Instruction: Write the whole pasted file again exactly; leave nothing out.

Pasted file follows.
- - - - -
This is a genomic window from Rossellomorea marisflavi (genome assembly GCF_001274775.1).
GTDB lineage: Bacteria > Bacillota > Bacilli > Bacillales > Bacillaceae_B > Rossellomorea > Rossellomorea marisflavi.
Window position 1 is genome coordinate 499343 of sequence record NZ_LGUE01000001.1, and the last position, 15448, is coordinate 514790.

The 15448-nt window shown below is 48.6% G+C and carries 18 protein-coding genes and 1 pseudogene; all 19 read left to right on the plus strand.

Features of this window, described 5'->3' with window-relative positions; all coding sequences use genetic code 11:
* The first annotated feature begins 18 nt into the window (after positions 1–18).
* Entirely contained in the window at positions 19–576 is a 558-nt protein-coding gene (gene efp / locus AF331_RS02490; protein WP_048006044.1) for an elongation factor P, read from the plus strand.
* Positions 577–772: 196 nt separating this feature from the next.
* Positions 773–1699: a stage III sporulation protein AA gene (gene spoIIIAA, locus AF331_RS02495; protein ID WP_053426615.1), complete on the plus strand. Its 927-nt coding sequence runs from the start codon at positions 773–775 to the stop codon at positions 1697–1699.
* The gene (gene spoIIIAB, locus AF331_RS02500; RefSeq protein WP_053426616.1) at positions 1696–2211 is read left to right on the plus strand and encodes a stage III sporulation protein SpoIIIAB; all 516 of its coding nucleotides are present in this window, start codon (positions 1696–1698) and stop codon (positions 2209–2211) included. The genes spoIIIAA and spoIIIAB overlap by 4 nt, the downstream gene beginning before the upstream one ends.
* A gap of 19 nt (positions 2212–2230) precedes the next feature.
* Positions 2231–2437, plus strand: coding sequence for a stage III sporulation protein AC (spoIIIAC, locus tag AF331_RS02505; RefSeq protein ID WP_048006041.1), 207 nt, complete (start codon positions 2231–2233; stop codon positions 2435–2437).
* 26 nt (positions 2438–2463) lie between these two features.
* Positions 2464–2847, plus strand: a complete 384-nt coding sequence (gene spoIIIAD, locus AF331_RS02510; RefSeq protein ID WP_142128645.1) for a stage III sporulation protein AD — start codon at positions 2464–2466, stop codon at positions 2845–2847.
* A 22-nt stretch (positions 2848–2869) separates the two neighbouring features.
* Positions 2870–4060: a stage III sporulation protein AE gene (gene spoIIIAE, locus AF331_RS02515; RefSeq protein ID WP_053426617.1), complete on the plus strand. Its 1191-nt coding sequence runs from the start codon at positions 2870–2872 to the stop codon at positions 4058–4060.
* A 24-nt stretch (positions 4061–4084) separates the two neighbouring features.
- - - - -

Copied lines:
This is a genomic window from Rossellomorea marisflavi (genome assembly GCF_001274775.1).
GTDB lineage: Bacteria > Bacillota > Bacilli > Bacillales > Bacillaceae_B > Rossellomorea > Rossellomorea marisflavi.
Window position 1 is genome coordinate 499343 of sequence record NZ_LGUE01000001.1, and the last position, 15448, is coordinate 514790.

The 15448-nt window shown below is 48.6% G+C and carries 18 protein-coding genes and 1 pseudogene; all 19 read left to right on the plus strand.

Features of this window, described 5'->3' with window-relative positions; all coding sequences use genetic code 11:
* The first annotated feature begins 18 nt into the window (after positions 1–18).
* Entirely contained in the window at positions 19–576 is a 558-nt protein-coding gene (gene efp / locus AF331_RS02490; protein WP_048006044.1) for an elongation factor P, read from the plus strand.
* Positions 577–772: 196 nt separating this feature from the next.
* Positions 773–1699: a stage III sporulation protein AA gene (gene spoIIIAA, locus AF331_RS02495; protein ID WP_053426615.1), complete on the plus strand. Its 927-nt coding sequence runs from the start codon at positions 773–775 to the stop codon at positions 1697–1699.
* The gene (gene spoIIIAB, locus AF331_RS02500; RefSeq protein WP_053426616.1) at positions 1696–2211 is read left to right on the plus strand and encodes a stage III sporulation protein SpoIIIAB; all 516 of its coding nucleotides are present in this window, start codon (positions 1696–1698) and stop codon (positions 2209–2211) included. The genes spoIIIAA and spoIIIAB overlap by 4 nt, the downstream gene beginning before the upstream one ends.
* A gap of 19 nt (positions 2212–2230) precedes the next feature.
* Positions 2231–2437, plus strand: coding sequence for a stage III sporulation protein AC (spoIIIAC, locus tag AF331_RS02505; RefSeq protein ID WP_048006041.1), 207 nt, complete (start codon positions 2231–2233; stop codon positions 2435–2437).
* 26 nt (positions 2438–2463) lie between these two features.
* Positions 2464–2847, plus strand: a complete 384-nt coding sequence (gene spoIIIAD, locus AF331_RS02510; RefSeq protein ID WP_142128645.1) for a stage III sporulation protein AD — start codon at positions 2464–2466, stop codon at positions 2845–2847.
* A 22-nt stretch (positions 2848–2869) separates the two neighbouring features.
* Positions 2870–4060: a stage III sporulation protein AE gene (gene spoIIIAE, locus AF331_RS02515; RefSeq protein ID WP_053426617.1), complete on the plus strand. Its 1191-nt coding sequence runs from the start codon at positions 2870–2872 to the stop codon at positions 4058–4060.
* A 24-nt stretch (positions 4061–4084) separates the two neighbouring features.